For decades, humans have been inflicting one blow after another on our oceans. Global heating, ocean acidification, the discharge of chemicals, especially fertilizers, the dumping of massive plastics waste, rapacious overfishing and the use of trawls that rake and destroy seabed habitats where the oceanic food chain begins, seabed drilling accidents. It's been a prescription for the death of our oceans on which all life, marine and terrestrial, depends.
Apparently we can reverse all that.
The glory of the world’s oceans could be restored within a generation, according to a major new scientific review. ...The scientists say there is now the knowledge to create an ocean renaissance for wildlife by 2050 and with it bolster the services that the world’s people rely on, from food to coastal protection to climate stability. The measures needed, including protecting large swathes of ocean, sustainable fishing and pollution controls, would cost billions of dollars a year, the scientists say, but would bring benefits 10 times as high.The law of the sea creates three classes of oceans - ours, yours, and anybody's/nobody's, the vast swathes that we pillage and contaminate.
...progress is far from straightforward. Pollution from farms and plastics still pours into the oceans, the waters are reaching record high temperatures, and destructive fishing is still taking place in many places, with at least one-third of fish stocks overexploited.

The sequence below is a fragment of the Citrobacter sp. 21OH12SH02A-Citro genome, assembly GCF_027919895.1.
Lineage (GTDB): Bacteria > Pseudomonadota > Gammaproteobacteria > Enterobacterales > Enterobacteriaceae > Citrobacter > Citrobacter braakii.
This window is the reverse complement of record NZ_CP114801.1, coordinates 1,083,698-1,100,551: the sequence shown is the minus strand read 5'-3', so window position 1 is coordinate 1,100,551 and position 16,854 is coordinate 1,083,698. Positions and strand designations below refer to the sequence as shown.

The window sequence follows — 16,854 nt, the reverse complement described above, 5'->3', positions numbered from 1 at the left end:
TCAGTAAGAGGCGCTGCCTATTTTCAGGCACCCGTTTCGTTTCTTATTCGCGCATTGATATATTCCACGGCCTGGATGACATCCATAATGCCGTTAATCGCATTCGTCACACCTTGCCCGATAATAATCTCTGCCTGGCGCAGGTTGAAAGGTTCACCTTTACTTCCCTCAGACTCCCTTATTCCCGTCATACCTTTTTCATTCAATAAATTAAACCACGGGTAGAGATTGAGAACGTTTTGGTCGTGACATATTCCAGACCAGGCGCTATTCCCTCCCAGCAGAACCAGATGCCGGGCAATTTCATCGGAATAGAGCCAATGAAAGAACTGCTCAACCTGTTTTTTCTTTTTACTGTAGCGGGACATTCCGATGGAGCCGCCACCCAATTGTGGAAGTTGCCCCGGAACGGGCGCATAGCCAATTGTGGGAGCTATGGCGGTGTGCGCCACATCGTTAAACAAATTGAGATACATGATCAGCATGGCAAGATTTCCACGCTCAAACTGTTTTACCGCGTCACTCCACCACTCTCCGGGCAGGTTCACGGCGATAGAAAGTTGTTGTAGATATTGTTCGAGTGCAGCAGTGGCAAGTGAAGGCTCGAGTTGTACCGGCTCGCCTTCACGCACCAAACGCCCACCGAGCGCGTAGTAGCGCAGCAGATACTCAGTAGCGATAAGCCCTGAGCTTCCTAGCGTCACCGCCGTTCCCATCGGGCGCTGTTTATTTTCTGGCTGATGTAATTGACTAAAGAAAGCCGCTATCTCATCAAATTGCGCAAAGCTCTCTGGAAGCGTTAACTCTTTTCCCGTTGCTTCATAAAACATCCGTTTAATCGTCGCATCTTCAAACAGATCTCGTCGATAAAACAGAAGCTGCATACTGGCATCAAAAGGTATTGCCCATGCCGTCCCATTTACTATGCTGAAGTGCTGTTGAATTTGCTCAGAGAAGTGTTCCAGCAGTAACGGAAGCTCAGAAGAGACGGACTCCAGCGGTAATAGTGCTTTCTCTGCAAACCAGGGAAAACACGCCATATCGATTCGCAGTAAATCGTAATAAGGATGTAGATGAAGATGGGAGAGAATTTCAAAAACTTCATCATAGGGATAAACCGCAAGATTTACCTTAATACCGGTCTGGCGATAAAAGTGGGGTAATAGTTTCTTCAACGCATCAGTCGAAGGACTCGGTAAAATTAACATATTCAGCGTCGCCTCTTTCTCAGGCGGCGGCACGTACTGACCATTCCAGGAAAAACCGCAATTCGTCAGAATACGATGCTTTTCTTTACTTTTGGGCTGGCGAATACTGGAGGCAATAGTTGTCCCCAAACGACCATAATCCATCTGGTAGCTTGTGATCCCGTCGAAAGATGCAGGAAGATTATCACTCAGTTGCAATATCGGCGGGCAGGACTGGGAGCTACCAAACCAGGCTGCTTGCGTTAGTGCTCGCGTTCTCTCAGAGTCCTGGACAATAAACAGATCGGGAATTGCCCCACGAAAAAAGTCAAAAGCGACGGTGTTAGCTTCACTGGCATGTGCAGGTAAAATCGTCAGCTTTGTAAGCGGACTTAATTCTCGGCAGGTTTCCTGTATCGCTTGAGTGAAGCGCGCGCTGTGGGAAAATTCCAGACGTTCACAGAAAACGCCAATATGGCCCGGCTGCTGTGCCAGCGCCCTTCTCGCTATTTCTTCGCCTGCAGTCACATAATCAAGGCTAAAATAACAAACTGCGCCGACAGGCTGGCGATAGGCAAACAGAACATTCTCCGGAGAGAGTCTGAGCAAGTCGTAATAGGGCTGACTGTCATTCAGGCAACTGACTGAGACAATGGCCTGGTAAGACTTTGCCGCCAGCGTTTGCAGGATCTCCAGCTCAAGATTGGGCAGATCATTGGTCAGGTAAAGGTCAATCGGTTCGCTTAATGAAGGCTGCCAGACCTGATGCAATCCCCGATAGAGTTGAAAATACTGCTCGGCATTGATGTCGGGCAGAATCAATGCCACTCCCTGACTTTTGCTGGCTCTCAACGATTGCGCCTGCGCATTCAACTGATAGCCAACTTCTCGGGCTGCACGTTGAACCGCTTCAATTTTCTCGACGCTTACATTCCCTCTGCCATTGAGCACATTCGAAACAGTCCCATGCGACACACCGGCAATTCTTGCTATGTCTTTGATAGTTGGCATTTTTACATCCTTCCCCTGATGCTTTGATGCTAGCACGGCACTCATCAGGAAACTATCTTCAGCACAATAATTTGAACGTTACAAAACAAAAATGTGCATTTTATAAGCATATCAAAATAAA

“The Mediterranean is still pretty much a basket case,” said Roberts. “And there is horrendous overfishing throughout large parts of south-east Asia and India, where fisheries are just catching anything they trawl on the seabed to render into fish meal and oil.”
The global heating of the oceans has driven the few hundred surviving northern right whales along the coast of the western Atlantic. Here, amid busy shipping lanes and lobster fisheries, they are killed by collisions or drowned in a tangle of ropes, according to Roberts, though new regulations are starting to help.
The Gulf of Mexico suffers massive dead zones owing to huge amounts of manure and fertiliser running off midwest farms, and elsewhere albatrosses continue to be snared by long-line fishers, despite simple solutions being available.The challenge will be to forge a powerful international consensus to do what is required for a protracted period, 30 years, and that puts the public interest, humanity's interest, over the narrow special interests of industrial fishing fleets, seabed miners and such. That's a tall order.